The 3:1 method is a simple way of structuring your nutrition throughout the day without tracking. The way I’m about to talk about it is primarily to help with fat loss, but you can also take the idea and use it for maintenance or whilst in a surplus.

The idea is to give yourself a simple structure during the day so you don’t have to exert too much effort, and then give yourself some freedom in the evening when you’re more likely to have the time to cook and be eating more social meals.

Here’s how it works:

Your first three meals of the day (breakfast, lunch, snack) stay consistent and focus on covering your nutritional bases (protein, fruit and veg).

These meals are as health-focused as possible.

Find meals that work for you, but an example could be:

Breakfast: High protein yoghurt and 2 pieces of fruit

Lunch: Chicken (or veg alternative) and roast veg or soup

Snack: Fruit and protein bar or shake (this is optional. you can bank some of these calories for the evening meal if you don’t feel too hungry)

This way, by the time you get to the end of the day you’ve already hit 5 servings of fruit and veg and had 3 servings of protein.

Then when it comes to dinner, simply estimate your meal within your calorie bracket and you’re sorted.

This way you can include foods you enjoy, including things like a sensible dessert, whilst covering your nutritional bases and losing body fat.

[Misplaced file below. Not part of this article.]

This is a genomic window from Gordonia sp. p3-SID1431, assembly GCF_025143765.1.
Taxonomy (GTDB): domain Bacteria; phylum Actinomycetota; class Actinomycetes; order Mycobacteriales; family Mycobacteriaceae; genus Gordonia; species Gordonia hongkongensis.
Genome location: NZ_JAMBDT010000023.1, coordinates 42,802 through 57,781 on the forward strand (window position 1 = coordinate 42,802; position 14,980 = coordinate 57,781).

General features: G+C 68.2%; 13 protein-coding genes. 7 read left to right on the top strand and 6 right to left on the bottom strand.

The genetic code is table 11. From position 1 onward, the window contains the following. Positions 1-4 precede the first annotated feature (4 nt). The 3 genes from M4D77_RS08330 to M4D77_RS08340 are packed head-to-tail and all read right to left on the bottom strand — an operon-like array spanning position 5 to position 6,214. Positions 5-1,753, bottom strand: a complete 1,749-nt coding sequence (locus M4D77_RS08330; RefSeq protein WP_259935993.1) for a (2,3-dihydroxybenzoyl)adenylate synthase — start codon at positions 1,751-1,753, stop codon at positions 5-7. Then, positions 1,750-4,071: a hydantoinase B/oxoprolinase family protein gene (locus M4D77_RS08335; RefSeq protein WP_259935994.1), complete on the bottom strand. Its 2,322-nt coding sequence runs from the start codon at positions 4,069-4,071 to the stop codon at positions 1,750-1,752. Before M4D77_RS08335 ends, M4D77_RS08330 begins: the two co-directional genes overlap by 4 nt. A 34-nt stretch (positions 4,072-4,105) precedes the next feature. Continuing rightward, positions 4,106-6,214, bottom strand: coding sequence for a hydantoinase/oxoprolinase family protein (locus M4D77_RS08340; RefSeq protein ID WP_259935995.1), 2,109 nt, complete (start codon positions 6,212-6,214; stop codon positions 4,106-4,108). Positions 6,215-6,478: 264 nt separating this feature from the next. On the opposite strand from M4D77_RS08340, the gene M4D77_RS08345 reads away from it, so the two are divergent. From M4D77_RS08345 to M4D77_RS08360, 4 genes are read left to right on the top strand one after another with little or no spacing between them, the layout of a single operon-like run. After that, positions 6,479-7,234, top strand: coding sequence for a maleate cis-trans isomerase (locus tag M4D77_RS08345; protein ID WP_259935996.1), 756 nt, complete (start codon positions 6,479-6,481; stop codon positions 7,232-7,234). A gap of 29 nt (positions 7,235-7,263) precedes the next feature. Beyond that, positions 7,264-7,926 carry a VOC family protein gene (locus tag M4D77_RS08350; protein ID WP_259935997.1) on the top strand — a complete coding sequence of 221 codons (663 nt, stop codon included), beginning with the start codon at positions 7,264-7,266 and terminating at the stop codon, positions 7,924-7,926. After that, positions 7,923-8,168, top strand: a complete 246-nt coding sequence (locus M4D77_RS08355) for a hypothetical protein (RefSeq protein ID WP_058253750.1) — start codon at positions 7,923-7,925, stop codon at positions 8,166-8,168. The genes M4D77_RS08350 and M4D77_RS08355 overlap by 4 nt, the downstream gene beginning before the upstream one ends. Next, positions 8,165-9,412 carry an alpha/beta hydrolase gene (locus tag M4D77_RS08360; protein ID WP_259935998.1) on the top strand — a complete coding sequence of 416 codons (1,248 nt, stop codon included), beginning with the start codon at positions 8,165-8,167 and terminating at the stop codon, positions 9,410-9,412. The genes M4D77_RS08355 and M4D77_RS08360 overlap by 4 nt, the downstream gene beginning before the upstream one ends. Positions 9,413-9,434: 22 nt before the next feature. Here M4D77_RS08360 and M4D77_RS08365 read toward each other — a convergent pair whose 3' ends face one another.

Why this works:

  1. By this point you haven’t eaten a lot of calories, but the food choices mean that satiety is high
  2. It takes a lot of the cognitive load off. You don’t have to spend your whole day thinking about what you should eat
  3. Flexibility at dinner. This allows for some leniency in what you eat when you’ll probably want it the most.

A couple of tips:

  1. I would track your first three meals for a few days just so that you have a rough idea of what you’re getting in. That way you’ll be eating roughly the same amount each day so you won’t need to track any more.
  2. Make sure you also account for extras like coffees, juices etc.
  3. Be cautious of ‘health’ based nut bars, as quite often they can have more calories than a regular chocolate bar which can undo your deficit

You don’t need to stress about exact numbers. It’s more important to be consistent and then make small adjustments if needed.